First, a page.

16 F3d 1223 United States v. Tongo

UNITED STATES of America, Plaintiff-Appellee,
Billy TONGO, Defendant-Appellant.

No. 93-5326.

United States Court of Appeals, Sixth Circuit.

Feb. 7, 1994.

16 F.3d 1223
NOTICE: Sixth Circuit Rule 24(c) states that citation of unpublished dispositions is disfavored except for establishing res judicata, estoppel, or the law of the case and requires service of copies of cited unpublished dispositions of the Sixth Circuit.

Before: BOGGS and NORRIS, Circuit Judges; and BELL, District Judge.*


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Billy Tongo was convicted in federal district court on sixteen counts, involving fraudulently procuring United States citizenship; lying to obtain an American passport; fraudulently obtaining federally backed student loans; lying to a financial institution backed by the Federal Deposit Insurance Corporation (FDIC); and fraudulently obtaining housing subsidies by lying to the United States Department of Housing and Urban Development (HUD). He appeals from the sentence he received for his crimes: two consecutive two-year prison terms, totaling 48 months. For the reasons set forth below, we affirm.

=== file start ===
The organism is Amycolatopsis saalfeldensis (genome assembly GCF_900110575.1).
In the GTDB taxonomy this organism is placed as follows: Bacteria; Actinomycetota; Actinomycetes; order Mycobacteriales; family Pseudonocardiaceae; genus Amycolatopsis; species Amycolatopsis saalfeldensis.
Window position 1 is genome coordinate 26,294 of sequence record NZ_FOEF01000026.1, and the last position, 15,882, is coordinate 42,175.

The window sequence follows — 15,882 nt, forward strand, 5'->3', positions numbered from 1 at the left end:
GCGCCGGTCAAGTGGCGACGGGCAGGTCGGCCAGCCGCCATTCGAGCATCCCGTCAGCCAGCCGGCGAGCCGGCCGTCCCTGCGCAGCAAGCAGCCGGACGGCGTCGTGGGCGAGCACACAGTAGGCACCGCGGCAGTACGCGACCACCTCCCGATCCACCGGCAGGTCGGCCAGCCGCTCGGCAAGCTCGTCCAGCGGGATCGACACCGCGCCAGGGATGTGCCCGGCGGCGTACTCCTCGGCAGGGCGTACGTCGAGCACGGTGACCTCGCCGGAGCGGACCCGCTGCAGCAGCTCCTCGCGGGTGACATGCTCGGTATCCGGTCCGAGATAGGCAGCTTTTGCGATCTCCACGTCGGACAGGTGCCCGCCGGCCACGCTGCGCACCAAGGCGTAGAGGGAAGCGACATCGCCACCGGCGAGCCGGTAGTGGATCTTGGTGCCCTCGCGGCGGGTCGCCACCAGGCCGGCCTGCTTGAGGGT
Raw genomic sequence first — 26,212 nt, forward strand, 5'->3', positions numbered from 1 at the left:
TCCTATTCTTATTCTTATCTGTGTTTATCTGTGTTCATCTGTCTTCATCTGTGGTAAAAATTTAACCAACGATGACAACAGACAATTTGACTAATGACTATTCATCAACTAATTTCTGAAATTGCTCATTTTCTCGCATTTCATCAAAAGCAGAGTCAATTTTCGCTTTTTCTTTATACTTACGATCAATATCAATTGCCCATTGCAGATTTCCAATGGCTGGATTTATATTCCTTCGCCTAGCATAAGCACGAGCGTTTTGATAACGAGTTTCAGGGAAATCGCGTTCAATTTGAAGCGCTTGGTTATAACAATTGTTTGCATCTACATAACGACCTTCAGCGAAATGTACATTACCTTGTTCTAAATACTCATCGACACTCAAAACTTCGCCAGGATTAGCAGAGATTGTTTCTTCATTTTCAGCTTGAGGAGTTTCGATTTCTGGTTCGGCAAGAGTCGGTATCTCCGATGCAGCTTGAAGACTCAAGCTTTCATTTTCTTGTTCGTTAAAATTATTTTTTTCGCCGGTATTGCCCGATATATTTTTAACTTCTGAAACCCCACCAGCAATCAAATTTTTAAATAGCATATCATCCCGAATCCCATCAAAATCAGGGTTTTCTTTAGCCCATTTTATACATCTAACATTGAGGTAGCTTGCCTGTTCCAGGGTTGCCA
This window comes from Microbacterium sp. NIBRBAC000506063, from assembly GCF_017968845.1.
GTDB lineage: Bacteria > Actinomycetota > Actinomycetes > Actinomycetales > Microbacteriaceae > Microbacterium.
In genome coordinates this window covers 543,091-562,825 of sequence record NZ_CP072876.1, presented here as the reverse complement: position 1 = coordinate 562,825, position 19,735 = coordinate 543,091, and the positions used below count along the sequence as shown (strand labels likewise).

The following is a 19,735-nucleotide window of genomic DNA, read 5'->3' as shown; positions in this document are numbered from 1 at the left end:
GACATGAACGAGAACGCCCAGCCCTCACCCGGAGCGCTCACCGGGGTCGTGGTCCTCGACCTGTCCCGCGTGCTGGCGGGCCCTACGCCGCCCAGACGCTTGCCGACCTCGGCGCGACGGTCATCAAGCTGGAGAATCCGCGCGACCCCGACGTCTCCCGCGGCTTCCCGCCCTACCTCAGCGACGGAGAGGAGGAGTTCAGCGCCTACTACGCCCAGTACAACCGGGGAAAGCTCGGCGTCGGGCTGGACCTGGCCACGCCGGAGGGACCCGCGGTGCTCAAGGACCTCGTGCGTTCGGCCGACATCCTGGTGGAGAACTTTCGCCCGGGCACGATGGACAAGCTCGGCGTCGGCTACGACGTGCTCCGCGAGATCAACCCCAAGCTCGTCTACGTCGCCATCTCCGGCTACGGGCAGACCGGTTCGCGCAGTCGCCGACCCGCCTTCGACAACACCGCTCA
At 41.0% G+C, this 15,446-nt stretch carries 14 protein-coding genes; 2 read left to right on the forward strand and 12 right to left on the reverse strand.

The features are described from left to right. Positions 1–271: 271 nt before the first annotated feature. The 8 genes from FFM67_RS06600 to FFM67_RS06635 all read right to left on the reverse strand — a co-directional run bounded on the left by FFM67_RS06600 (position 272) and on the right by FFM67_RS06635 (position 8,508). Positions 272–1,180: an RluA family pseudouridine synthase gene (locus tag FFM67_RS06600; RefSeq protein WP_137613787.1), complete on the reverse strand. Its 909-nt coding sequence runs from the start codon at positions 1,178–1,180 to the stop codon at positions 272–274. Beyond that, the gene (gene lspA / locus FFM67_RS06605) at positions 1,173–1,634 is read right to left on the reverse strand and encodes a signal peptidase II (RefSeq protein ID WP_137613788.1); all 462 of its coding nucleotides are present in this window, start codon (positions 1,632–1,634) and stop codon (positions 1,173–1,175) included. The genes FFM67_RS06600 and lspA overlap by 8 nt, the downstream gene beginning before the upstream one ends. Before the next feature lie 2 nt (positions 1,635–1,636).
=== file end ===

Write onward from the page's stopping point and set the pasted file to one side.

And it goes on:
* Tongo, a native of Nigeria, entered the United States in 1981 on a student visa.1 The Immigration and Naturalization Service (INS) had approved his application to attend college in Macomb, Illinois. He never went to Illinois; rather, he headed straight for Tennessee. From the fall term of 1982 until May 1986, Tongo attended Tennessee State University in Nashville, where he earned a bachelor's degree in business administration (B.B.A.). For working capital to finance his education, he applied for and received federally guaranteed student loans, issued by Citibank, an FDIC-backed banking institution. Such student loans, by statute, are available only to United States citizens and lawful permanent residents (LPRs).


To qualify as an LPR, Tongo entered into a sham marriage2 with an American citizen, Carla Yvette Tuggle, in January 1983,3 and he fraudulently procured LPR status through that ruse. After finishing college, Tongo attended Middle Tennessee State University from January 1987 to August 1989, where he obtained a master's degree in economics. He continued to obtain federal student loans from Citibank on the basis of his fraudulently-obtained permanent residency. In all, from 1983 to 1989, Tongo obtained close to $20,000 in such loans. Moreover, he began obtaining housing subventions from HUD by asserting his fraudulent permanent residency, by amplifying his requests with fraudulent claims that he had dependents to support, and by falsely understating his total outside income. Between 1986 to 1992, he received over $24,000 in such federal housing assistance.


In March 1989, Tongo was arrested by the Nashville police while soliciting a street prostitute. In Nashville, that charge is designated a misdemeanor. When the police asked him for identification, he presented a Tennessee driver's license with the name Tongo Olumide Koyejo. The name, the birthdate, and the social security number on the license all differed from Tongo's INS identification records.